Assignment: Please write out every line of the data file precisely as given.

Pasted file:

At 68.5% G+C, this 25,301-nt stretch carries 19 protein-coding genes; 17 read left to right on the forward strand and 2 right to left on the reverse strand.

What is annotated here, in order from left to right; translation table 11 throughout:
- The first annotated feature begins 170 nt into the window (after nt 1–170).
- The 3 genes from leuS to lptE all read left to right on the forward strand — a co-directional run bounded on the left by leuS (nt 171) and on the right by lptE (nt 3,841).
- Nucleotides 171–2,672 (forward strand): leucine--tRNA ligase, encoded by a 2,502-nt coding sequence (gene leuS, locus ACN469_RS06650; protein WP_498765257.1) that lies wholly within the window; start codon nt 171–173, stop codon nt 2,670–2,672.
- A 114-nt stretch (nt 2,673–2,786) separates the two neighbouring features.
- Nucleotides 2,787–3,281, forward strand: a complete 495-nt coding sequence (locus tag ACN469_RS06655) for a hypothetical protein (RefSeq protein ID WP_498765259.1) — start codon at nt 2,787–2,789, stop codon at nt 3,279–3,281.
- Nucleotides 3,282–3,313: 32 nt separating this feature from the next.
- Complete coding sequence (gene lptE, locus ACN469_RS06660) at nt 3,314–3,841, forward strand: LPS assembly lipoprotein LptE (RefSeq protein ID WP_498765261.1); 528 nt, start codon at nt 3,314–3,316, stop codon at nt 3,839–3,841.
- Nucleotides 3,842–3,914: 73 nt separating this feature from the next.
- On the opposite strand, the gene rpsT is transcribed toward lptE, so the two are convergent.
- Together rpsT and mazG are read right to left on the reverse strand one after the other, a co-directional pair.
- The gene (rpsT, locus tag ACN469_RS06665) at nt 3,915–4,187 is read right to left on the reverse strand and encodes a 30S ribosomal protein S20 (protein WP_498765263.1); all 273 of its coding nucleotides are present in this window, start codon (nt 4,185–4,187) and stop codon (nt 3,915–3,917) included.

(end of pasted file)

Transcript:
At 68.5% G+C, this 25,301-nt stretch carries 19 protein-coding genes; 17 read left to right on the forward strand and 2 right to left on the reverse strand.

What is annotated here, in order from left to right; translation table 11 throughout:
- The first annotated feature begins 170 nt into the window (after nt 1–170).
- The 3 genes from leuS to lptE all read left to right on the forward strand — a co-directional run bounded on the left by leuS (nt 171) and on the right by lptE (nt 3,841).
- Nucleotides 171–2,672 (forward strand): leucine--tRNA ligase, encoded by a 2,502-nt coding sequence (gene leuS, locus ACN469_RS06650; protein WP_498765257.1) that lies wholly within the window; start codon nt 171–173, stop codon nt 2,670–2,672.
- A 114-nt stretch (nt 2,673–2,786) separates the two neighbouring features.
- Nucleotides 2,787–3,281, forward strand: a complete 495-nt coding sequence (locus tag ACN469_RS06655) for a hypothetical protein (RefSeq protein ID WP_498765259.1) — start codon at nt 2,787–2,789, stop codon at nt 3,279–3,281.
- Nucleotides 3,282–3,313: 32 nt separating this feature from the next.
- Complete coding sequence (gene lptE, locus ACN469_RS06660) at nt 3,314–3,841, forward strand: LPS assembly lipoprotein LptE (RefSeq protein ID WP_498765261.1); 528 nt, start codon at nt 3,314–3,316, stop codon at nt 3,839–3,841.
- Nucleotides 3,842–3,914: 73 nt separating this feature from the next.
- On the opposite strand, the gene rpsT is transcribed toward lptE, so the two are convergent.
- Together rpsT and mazG are read right to left on the reverse strand one after the other, a co-directional pair.
- The gene (rpsT, locus tag ACN469_RS06665) at nt 3,915–4,187 is read right to left on the reverse strand and encodes a 30S ribosomal protein S20 (protein WP_498765263.1); all 273 of its coding nucleotides are present in this window, start codon (nt 4,185–4,187) and stop codon (nt 3,915–3,917) included.